4. Friday Night Lights (2004)

While we already featured a football film on our list, we need to showcase one of the best American football films (not soccer) to come out in the past few decades. And while there might be some other football films more notable for their nostalgia (like Rudy) or great big-name performances (like Any Given Sunday), Friday Night Lights is the best example of how indie filmmaking fundamentals can be used to tell a big, powerful and impactful story.

Shot in a narrative-documentary style, Peter Berg’s adaption of the best-selling non-fiction book about the high stakes of high school football in West Texas is the north star any aspiring sports filmmaker should shoot for. The film created a style and look that has since been copied and used to launch a TV show version as well as plenty of documentary-style productions in its wake—yet with no project reaching its original level of authenticity and interest for audiences worldwide.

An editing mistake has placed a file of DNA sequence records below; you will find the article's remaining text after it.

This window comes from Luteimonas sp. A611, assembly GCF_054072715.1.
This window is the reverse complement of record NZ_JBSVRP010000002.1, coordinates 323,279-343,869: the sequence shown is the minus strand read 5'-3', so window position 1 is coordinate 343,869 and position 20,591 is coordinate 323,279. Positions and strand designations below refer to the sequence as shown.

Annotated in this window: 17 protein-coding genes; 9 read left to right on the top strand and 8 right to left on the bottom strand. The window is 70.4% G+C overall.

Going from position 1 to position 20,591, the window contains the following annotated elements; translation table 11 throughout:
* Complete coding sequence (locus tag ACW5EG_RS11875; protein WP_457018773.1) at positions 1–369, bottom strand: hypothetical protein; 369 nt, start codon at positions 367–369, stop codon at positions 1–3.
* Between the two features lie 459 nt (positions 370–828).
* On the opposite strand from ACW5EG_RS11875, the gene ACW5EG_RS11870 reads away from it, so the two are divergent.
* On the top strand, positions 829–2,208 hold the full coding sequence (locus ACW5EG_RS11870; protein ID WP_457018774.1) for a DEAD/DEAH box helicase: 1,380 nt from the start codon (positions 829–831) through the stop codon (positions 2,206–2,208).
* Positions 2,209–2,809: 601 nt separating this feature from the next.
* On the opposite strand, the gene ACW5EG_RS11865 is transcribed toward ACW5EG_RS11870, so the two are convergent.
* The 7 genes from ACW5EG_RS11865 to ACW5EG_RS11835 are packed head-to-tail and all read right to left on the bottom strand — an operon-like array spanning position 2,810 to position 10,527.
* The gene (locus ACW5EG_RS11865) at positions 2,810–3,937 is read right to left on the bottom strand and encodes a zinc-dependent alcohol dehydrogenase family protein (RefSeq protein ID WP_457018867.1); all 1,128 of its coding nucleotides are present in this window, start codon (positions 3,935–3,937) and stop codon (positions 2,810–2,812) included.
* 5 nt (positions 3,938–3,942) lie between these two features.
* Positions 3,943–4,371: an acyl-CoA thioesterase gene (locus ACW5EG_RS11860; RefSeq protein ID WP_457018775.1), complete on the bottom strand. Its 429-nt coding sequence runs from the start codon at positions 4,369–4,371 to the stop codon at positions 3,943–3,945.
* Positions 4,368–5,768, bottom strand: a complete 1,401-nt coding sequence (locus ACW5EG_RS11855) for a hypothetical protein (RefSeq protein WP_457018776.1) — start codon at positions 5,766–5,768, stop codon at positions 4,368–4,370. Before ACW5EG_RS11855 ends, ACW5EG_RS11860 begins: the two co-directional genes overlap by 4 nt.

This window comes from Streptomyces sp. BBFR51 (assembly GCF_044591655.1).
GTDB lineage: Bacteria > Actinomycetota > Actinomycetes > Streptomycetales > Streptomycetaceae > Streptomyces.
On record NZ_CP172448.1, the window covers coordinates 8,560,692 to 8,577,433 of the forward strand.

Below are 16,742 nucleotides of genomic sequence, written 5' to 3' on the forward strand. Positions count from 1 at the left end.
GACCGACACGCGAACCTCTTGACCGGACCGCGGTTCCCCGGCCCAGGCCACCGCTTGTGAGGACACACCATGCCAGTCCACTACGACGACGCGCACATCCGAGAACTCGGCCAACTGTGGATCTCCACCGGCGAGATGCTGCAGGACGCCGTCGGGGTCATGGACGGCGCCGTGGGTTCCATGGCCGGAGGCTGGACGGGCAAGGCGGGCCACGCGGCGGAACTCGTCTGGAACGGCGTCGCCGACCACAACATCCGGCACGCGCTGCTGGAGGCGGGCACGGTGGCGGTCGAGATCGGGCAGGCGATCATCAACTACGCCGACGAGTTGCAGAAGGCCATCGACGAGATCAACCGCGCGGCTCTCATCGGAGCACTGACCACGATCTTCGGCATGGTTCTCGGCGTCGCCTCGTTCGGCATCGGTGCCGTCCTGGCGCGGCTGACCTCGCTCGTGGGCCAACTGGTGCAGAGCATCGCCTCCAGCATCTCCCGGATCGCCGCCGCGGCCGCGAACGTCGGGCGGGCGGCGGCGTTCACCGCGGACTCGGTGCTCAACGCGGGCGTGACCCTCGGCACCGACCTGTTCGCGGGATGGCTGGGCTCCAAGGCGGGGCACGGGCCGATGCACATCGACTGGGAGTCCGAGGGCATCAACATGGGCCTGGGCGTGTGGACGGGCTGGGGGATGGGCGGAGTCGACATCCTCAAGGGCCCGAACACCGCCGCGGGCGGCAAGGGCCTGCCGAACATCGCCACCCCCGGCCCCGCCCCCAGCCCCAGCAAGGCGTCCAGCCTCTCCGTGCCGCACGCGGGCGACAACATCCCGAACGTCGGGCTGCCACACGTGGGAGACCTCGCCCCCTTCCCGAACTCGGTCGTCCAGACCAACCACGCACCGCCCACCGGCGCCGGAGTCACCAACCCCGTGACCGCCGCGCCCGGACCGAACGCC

3. White Men Can’t Jump (1992)

For some sports films, the name of the game is capturing the grandiose, the cinematic, and the dream-like qualities of achievements, victories, and conquest. However, for other sports films, the path to success is found with simply creating authentic characters and putting them into real situations just to let them shine.

White Men Can’t Jump the best example of the later as it uses its up-and-coming (at the time) cast of Wesley Snipes and Woody Harrelson as streetball hustlers to give audiences a slice-of-life look into their antics and tribulations—with of course basketball at the heart of all of their cinematic endeavors.

2. The Natural (1984)

It was a tough call putting The Natural over Bull Durham as our pick for the best (or least most important) baseball film of all time. However, having The Natural as number two on our list feels appropriate because of its most glorious and purely cinematic sequences—and most notably, its firework-laden walk-off home run of endings.